White House Press Secretary Sarah Sanders looks on during a briefing in the Brady Briefing Room of the White House in Washington, DC on January 28, 2019. (Photo by Mandel NGAN / AFP)
MANDEL NGAN/AFP/Getty Images
White House Press Secretary Sarah Sanders looks on during a briefing in the Brady Briefing Room of the White House in Washington, DC on January 28, 2019. (Photo by Mandel NGAN / AFP)
Now playing
01:53
White House holds briefing amid shutdown fears
Joe Manchin
CNN
Joe Manchin
Now playing
02:03
'I never thought in my life ...' Why Manchin won't walk away from bipartisanship
Gaetz speaks to members of the media outside the hearing Michael Cohen, former attorney and fixer for President Donald Trump, testifies at before the House Committee on Oversight and Reform at Rayburn House Office Building February 27, 2019 on Capitol Hill in Washington, DC. Last year Cohen was sentenced to three years in prison and ordered to pay a $50,000 fine for tax evasion, making false statements to a financial institution, unlawful excessive campaign contributions and lying to Congress as part of special counsel Robert Mueller's investigation into Russian meddling in the 2016 presidential elections.
Alex Wong/Getty Images
Gaetz speaks to members of the media outside the hearing Michael Cohen, former attorney and fixer for President Donald Trump, testifies at before the House Committee on Oversight and Reform at Rayburn House Office Building February 27, 2019 on Capitol Hill in Washington, DC. Last year Cohen was sentenced to three years in prison and ordered to pay a $50,000 fine for tax evasion, making false statements to a financial institution, unlawful excessive campaign contributions and lying to Congress as part of special counsel Robert Mueller's investigation into Russian meddling in the 2016 presidential elections.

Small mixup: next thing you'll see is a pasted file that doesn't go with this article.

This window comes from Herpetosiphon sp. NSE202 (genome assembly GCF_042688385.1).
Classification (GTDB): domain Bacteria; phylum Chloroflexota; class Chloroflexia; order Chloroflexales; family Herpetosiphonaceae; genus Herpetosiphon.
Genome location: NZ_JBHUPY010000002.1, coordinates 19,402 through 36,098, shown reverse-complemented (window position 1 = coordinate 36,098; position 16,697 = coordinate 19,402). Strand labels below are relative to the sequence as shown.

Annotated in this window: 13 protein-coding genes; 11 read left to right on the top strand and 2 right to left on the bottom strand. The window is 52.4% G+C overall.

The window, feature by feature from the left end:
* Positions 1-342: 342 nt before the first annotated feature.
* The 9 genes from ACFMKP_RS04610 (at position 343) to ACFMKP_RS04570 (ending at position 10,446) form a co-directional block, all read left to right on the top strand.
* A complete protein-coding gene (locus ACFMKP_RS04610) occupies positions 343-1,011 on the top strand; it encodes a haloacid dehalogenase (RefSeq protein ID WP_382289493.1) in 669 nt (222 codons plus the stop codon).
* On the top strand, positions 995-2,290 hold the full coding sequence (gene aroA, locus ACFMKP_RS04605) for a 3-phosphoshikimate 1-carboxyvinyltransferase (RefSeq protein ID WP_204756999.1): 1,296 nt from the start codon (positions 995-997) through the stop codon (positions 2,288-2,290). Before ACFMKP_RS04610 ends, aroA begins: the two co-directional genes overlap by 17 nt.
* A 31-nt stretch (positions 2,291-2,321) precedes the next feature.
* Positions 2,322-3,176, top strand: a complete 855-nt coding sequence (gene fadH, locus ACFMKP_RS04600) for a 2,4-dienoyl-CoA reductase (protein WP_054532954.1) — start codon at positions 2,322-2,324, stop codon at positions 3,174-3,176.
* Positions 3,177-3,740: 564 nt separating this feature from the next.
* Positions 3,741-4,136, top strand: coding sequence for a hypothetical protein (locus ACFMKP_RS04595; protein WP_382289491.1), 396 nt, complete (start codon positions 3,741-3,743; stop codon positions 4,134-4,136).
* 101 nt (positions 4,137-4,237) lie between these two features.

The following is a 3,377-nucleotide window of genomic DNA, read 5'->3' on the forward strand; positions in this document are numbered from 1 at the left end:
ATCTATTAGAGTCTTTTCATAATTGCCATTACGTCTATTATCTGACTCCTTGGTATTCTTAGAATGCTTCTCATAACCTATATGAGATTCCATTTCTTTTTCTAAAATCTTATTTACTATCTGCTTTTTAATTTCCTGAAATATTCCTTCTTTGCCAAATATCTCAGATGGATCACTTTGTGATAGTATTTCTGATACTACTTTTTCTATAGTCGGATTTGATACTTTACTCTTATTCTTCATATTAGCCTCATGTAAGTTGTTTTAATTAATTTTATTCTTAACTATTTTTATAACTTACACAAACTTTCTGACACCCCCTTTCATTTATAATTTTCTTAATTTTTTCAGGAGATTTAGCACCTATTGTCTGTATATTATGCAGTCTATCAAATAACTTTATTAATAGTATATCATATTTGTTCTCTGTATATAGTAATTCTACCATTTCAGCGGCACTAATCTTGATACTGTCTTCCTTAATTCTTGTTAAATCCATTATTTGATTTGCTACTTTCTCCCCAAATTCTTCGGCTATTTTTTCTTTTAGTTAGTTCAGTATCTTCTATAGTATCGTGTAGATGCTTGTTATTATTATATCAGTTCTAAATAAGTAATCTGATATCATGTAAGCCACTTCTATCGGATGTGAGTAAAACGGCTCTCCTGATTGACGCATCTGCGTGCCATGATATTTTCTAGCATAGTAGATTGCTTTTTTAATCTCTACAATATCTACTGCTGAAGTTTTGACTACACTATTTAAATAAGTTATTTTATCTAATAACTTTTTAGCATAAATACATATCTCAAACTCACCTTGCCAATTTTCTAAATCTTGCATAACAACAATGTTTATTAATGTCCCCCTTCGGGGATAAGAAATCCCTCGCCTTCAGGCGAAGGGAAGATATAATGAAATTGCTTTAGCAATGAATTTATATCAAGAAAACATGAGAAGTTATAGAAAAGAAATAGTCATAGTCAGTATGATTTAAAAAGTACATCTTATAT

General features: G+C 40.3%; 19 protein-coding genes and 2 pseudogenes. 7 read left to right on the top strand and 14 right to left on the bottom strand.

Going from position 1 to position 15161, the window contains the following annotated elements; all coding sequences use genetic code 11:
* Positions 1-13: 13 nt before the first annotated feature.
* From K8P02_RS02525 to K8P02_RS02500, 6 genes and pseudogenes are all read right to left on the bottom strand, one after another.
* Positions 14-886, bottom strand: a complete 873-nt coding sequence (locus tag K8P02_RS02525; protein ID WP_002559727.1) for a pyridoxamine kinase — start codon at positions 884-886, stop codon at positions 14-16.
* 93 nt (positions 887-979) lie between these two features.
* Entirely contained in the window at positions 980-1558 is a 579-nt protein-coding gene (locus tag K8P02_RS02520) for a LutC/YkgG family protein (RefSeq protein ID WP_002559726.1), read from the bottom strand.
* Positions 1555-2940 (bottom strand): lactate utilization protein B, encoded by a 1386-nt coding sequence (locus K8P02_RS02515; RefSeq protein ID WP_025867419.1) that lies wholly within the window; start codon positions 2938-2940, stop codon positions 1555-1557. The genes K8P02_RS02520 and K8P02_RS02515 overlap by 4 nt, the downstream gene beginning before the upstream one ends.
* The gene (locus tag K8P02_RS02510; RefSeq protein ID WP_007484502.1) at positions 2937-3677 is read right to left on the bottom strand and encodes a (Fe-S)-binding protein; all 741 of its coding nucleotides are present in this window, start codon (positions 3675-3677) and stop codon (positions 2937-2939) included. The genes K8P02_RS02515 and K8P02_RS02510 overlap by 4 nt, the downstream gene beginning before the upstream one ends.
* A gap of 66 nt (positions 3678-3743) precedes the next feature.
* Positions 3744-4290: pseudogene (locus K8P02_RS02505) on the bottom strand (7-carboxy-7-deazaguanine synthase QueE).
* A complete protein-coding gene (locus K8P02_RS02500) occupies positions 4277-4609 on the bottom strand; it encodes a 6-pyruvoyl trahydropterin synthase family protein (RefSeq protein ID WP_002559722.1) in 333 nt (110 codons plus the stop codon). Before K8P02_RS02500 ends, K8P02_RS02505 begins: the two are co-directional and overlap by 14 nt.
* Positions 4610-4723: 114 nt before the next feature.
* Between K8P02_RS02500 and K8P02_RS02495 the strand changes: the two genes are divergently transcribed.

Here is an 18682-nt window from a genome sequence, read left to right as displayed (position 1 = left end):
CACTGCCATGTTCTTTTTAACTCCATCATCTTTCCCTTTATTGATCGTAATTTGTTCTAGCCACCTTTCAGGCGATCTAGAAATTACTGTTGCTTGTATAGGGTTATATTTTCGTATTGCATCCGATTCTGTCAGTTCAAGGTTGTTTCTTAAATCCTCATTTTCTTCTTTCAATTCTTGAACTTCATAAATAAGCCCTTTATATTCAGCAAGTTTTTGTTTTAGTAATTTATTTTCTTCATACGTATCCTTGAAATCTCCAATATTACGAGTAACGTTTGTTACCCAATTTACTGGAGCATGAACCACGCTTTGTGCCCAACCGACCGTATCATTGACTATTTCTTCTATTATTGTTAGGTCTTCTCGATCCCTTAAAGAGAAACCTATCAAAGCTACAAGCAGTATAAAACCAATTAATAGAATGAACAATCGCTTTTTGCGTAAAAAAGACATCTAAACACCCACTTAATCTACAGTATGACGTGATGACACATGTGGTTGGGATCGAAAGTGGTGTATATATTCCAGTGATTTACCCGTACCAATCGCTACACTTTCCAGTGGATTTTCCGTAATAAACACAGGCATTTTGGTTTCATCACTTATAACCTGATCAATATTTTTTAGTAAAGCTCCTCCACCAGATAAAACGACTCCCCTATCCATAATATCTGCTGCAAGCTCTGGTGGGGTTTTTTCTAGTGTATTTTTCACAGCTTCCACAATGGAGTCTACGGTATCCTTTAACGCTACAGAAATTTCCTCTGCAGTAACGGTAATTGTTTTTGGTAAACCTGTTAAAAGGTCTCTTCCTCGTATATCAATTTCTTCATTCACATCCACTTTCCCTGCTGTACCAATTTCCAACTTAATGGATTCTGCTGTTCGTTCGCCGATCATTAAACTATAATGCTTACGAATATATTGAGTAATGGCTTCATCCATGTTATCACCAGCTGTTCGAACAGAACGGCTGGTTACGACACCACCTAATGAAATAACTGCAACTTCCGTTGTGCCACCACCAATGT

Now playing
06:11
'Bombastic, antagonistic, unapologetic': A look at Gaetz's political career
Former House Speaker John Boehner attends a ceremony to unveil a portrait of himself on Capitol Hill, Tuesday, Nov. 19, 2019 in Washington.
Michael A. McCoy/AP
Former House Speaker John Boehner attends a ceremony to unveil a portrait of himself on Capitol Hill, Tuesday, Nov. 19, 2019 in Washington.
Now playing
02:42
Boehner says Republican colleague held 10-inch knife to his throat outside House floor
President Joe Biden, accompanied by Vice President Kamala Harris, and Attorney General Merrick Garland, speaks about gun violence prevention in the Rose Garden at the White House, Thursday, April 8, 2021, in Washington.
Andrew Harnik/AP